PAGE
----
Infinite Replayability

We once found a trick that gave us 24-people private worlds.

This let us grow into F76 largest PvP faction, and provided us with endless amounts of fun.

We’d like to pay for such service, and we’re sure many other player groups would welcome a rental service that’d give them more room to grow.


This document is a case study of a community building initiative and an analysis of the benefits that would result from a new service within Fallout - bigger private worlds.

It presents the story of FED76, a friendly-competition-oriented mentorship community that was the only* F76 faction that could reliably connect 20+ people together and as such, grew into the F76 largest PvP faction. It’ll tell a story on how we’ve navigated around some of the current limitations, what we managed to build and how we lost our traction. Simple solution to many problems experienced Fallout 76 players face could be monetized, and there are many players who would happily pay for the ability to play in bigger groups.

* To the best of our knowledge, based on the fact we’ve never met any competition in our secret spot.


Infinite Replayability

The trick

The consequences

Entertainment

Community building

Player-enforced moderation

The issues with current Adventure mode

Communities have no room to grow

End-game is a 20-minute checklist

Event logistics is hell

PvP is beyond salvageable

Different definitions of fun

The least controversial monetization vector for Fallout 76

The benefits

Endless replayability

Less headache with balancing

Player-enforced moderation part 2

Summary

The trick

We’ve found a way to achieve what was a full-sized Fallout 76 world just for ourselves. We’ve found out that during our European operating hours, the Survival server that was available for Asia was either practically or completely empty. We’ve been sending one person there through VPN to serve as anchor, then joined them in 20+ people. It became our private playground, and having one had multiple beneficial consequences over our regional community. It skyrocketed our growth and made Fallout 76 of that time the prime gaming experience of our lives.

The consequences

Entertainment

We provided a lot of it, not only for ourselves, but for the general public around us. Knowing our fun is a niche thing with high entry requirements, we’ve been busy designing events where those requirements were lowered, so that even more people could have fun. It was interesting enough for the people in our region that the PvE players from consoles (we’re a PC clan) were saying they regret their platform selection. Our main dilemma was how to organize events spanning multiple platforms and multiple servers on one platform, so many people were interested. We had months of content planned, which later became impossible to organize at all. We provided infinite replayability.


Community building 

Our growth and integration with the Polish F76 community has put many of our members in moderation roles for the biggest Facebook group and Discord for our country. It wasn’t the biggest one when we joined forces, but it became one because of the entertainment we provided and the world-of-mouth marketing it caused. Growth of player factions translates to growth of the game and increase in entertainment even for casual players.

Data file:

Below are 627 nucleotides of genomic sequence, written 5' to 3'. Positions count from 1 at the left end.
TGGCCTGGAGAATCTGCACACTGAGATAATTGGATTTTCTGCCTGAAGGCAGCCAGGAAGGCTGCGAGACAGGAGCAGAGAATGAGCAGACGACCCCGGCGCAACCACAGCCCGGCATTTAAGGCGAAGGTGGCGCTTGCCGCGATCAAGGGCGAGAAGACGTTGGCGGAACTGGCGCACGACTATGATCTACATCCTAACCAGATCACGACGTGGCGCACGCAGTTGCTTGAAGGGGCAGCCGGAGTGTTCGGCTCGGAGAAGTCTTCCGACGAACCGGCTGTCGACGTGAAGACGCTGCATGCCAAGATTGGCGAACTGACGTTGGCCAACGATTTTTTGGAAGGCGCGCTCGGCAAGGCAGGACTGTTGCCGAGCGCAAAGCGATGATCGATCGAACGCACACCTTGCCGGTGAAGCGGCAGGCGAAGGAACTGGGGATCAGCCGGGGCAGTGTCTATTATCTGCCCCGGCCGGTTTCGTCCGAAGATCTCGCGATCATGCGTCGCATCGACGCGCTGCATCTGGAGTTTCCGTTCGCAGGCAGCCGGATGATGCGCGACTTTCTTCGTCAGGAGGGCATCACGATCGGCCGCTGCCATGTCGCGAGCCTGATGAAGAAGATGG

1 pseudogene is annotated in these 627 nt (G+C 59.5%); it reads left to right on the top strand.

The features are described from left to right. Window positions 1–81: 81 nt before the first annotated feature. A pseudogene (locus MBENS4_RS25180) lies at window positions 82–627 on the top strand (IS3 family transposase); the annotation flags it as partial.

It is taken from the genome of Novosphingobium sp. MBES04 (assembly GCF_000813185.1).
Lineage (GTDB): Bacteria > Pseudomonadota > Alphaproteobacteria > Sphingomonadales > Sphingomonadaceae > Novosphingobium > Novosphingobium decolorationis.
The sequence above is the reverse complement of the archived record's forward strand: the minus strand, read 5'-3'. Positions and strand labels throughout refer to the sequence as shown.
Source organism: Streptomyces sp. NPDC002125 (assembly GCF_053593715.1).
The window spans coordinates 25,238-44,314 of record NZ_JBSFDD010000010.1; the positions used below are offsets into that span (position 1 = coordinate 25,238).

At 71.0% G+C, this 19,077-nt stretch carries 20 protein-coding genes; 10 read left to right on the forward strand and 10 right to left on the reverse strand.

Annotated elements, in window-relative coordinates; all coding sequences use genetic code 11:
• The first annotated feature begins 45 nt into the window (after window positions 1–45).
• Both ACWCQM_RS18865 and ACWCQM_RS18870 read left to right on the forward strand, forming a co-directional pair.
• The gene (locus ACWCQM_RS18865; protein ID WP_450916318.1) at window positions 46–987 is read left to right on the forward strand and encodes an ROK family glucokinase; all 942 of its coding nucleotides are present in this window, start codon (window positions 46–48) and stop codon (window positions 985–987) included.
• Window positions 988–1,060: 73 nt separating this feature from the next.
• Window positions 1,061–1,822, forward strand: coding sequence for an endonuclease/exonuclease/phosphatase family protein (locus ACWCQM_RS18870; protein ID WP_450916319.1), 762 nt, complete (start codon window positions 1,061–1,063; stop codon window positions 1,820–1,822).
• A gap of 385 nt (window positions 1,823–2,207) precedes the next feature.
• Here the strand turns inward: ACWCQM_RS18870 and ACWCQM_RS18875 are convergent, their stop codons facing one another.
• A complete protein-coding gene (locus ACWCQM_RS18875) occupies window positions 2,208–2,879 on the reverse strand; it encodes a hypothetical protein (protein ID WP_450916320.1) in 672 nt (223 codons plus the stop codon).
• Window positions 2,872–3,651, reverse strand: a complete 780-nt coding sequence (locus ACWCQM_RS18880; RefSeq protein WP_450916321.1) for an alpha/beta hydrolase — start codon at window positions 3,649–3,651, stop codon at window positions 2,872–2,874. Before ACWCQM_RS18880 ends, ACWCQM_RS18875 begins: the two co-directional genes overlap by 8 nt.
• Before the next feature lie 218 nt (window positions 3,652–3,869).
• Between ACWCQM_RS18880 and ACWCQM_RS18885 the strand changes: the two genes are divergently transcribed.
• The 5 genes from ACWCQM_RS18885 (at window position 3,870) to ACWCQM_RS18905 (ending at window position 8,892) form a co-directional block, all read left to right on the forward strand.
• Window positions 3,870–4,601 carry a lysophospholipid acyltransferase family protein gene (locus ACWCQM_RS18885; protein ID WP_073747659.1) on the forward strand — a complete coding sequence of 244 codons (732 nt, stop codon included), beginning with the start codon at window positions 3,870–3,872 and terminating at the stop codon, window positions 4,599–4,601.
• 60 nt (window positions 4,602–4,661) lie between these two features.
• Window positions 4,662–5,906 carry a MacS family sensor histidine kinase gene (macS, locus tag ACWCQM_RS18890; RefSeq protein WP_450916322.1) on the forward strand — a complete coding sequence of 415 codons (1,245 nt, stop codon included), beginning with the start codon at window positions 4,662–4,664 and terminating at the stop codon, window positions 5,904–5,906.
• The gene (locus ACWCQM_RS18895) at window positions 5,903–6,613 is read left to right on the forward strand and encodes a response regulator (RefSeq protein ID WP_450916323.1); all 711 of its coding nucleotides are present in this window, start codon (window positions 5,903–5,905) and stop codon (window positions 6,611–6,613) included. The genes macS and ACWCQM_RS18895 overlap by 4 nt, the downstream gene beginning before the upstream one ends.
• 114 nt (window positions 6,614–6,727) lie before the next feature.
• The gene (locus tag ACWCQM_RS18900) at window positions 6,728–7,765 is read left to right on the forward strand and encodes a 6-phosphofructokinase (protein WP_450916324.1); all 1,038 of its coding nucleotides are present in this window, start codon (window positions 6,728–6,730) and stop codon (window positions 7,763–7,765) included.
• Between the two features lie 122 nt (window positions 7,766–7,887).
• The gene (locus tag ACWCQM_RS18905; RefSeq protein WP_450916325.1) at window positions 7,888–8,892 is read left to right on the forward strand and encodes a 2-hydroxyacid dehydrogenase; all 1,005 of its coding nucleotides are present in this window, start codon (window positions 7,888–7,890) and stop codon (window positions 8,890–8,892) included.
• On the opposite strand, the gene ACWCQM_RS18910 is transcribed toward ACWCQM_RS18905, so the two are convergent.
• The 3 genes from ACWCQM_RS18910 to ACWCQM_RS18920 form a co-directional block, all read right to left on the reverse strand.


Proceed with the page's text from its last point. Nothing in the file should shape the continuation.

Player-enforced moderation

We didn’t need to moderate this community much, it was self-moderating - people didn’t want to be ‘excluded’, the vision of being refused entry to where everyone else was having fun was enough to prevent dramas and crises from happening. Laying the burden of moderating around-game and in-game activities on the players focused on providing entertainment was the most effective moderating experience in my gaming and community-organising career.

The issues with current Adventure mode

Communities have no room to grow

Back when we could get 24 slots for ourselves, the ideal size for our clan (achieved and kept for long) was 20 people. If the server would hold 36 people, that size would be around 30. We ceased to let people in, simply because we reached a point where we couldn’t guarantee them slots. Player events need some wiggle room not to close doors in front of friends and guests faces, and to allow mules in for better logistics. Currently, this logistically-feasible limit is 6. In-game groups and communities are not able to grow beyond the size of what the game allows to organize. The bigger the server slots count, the bigger the communities.

End-game is a 20-minute checklist

This is something I hear so much from the experienced players, and a problem that was nonexistent for us once. As players, we have vastly higher capacity in terms of creating in-game content than game developers have, and we’ve utilized that for as long as we could. The more tools we have to create content, the more diverse and entertaining this content would be. At some point, we had the ability to connect as a bigger group, and it was enough to spark creativity resulting in daily brainstorming for new activities, and an endless list of funs to be had. Player-created content, due to its nature, is perceived differently than the official one - and with much more tolerance. Hypothetical scenario - practically same quest, one delivered in-game, another role-played by players who took NPCs role for the participants entertainment. If the coded quest would be perceived as solid, the player-driven quest would be considered amazing. Bethesda will lose the race of providing entertainment faster than it’s consumed for as long as you’re not betting on players to provide it.